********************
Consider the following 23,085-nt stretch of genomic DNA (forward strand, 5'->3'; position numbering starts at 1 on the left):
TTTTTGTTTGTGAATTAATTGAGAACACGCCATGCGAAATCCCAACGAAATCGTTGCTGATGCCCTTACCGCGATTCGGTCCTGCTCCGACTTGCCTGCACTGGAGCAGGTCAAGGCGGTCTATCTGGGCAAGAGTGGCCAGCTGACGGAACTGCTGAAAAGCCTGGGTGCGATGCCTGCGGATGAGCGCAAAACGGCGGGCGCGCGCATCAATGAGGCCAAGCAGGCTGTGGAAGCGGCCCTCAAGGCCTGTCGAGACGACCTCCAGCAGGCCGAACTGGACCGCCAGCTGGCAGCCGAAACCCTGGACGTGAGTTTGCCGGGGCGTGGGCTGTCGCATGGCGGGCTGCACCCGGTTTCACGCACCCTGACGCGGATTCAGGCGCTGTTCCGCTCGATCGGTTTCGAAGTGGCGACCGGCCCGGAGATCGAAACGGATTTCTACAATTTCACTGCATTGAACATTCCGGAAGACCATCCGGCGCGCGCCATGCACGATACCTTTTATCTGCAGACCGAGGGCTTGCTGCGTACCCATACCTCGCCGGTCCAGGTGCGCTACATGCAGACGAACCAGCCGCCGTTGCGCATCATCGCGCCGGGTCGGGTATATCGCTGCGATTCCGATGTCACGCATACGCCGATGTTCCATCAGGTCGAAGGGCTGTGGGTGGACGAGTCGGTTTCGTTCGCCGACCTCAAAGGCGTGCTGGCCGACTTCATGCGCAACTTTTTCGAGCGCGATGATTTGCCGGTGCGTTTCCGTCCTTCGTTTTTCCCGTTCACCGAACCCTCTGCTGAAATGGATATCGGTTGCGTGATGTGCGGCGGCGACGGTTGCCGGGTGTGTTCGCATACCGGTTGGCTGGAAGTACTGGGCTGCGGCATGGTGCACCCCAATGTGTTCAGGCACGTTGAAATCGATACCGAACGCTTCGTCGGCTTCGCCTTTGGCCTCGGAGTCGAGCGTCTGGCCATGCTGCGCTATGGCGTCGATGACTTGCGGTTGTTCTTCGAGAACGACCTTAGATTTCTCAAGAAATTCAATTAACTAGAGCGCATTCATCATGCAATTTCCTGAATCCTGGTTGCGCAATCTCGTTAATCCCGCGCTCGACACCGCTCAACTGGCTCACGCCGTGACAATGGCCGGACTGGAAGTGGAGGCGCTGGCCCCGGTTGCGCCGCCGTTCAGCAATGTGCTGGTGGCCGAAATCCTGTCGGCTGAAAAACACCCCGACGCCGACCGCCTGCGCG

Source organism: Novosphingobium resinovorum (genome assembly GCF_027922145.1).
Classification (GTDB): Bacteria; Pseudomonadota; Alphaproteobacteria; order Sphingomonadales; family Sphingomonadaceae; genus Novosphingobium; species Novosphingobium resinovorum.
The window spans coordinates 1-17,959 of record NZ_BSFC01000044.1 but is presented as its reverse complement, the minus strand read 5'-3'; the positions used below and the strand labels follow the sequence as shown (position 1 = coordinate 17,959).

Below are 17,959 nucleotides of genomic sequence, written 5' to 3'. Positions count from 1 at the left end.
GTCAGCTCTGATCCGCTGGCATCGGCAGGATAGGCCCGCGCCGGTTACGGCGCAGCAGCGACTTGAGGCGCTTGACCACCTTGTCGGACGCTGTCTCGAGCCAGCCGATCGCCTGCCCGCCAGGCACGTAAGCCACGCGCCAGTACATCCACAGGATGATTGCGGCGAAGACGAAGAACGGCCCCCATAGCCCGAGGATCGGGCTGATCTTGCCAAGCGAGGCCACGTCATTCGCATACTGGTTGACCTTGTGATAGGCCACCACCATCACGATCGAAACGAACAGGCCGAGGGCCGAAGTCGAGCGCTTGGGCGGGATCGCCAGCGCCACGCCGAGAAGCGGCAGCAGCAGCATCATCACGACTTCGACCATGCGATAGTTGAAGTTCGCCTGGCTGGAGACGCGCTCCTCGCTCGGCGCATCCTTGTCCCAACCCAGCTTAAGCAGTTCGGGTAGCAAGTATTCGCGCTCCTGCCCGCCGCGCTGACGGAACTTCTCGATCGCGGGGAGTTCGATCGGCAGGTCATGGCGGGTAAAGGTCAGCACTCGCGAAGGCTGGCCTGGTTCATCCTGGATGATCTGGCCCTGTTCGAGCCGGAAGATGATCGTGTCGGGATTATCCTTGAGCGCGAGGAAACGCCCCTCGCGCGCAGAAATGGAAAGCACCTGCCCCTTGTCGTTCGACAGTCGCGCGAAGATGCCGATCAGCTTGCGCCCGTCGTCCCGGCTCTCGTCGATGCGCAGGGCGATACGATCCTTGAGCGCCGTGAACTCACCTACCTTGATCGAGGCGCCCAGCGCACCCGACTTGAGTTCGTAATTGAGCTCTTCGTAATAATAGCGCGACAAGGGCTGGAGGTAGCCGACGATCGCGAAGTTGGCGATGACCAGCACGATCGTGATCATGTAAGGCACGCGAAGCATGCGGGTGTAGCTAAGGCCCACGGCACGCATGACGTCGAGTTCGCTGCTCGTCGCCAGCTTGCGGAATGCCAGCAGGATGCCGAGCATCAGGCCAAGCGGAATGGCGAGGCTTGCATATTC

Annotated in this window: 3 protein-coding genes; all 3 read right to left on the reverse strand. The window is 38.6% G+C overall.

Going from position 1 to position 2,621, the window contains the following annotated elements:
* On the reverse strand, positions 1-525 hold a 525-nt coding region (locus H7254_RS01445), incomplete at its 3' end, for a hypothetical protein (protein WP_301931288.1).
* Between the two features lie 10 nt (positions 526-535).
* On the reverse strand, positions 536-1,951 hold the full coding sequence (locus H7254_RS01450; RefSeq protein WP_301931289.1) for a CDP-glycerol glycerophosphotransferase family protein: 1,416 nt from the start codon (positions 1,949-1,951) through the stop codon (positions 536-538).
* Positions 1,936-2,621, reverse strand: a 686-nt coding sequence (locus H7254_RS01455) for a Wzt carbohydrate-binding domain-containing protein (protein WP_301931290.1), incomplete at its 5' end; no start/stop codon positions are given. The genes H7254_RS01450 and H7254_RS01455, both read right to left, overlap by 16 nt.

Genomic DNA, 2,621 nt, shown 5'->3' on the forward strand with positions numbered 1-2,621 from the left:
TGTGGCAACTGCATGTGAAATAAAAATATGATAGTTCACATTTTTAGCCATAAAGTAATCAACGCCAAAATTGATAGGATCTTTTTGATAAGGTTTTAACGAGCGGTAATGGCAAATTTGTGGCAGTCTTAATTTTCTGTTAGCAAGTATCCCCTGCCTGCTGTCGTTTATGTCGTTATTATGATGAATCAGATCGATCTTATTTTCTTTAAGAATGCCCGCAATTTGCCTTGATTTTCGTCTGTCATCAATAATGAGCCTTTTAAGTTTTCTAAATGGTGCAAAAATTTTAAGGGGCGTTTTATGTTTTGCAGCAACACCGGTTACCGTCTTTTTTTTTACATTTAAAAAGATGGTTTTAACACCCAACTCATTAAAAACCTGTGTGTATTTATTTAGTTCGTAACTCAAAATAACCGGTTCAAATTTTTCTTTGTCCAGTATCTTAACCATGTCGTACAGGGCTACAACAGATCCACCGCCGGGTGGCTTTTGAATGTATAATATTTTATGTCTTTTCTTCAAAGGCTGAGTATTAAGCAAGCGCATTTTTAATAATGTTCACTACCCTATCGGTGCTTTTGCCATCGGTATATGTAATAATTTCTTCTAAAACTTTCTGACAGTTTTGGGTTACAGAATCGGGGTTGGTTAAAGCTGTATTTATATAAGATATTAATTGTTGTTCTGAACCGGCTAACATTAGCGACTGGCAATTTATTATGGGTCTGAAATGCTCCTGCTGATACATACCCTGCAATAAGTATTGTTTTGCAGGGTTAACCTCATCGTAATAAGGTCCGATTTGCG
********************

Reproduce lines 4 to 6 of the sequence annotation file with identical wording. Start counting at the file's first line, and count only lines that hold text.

Classification (GTDB): Bacteria; Pseudomonadota; Alphaproteobacteria; order Sphingomonadales; family Sphingomonadaceae; genus Novosphingobium; species Novosphingobium resinovorum.
The window spans coordinates 1-17,959 of record NZ_BSFC01000044.1 but is presented as its reverse complement, the minus strand read 5'-3'; the positions used below and the strand labels follow the sequence as shown (position 1 = coordinate 17,959).

Below are 17,959 nucleotides of genomic sequence, written 5' to 3'. Positions count from 1 at the left end.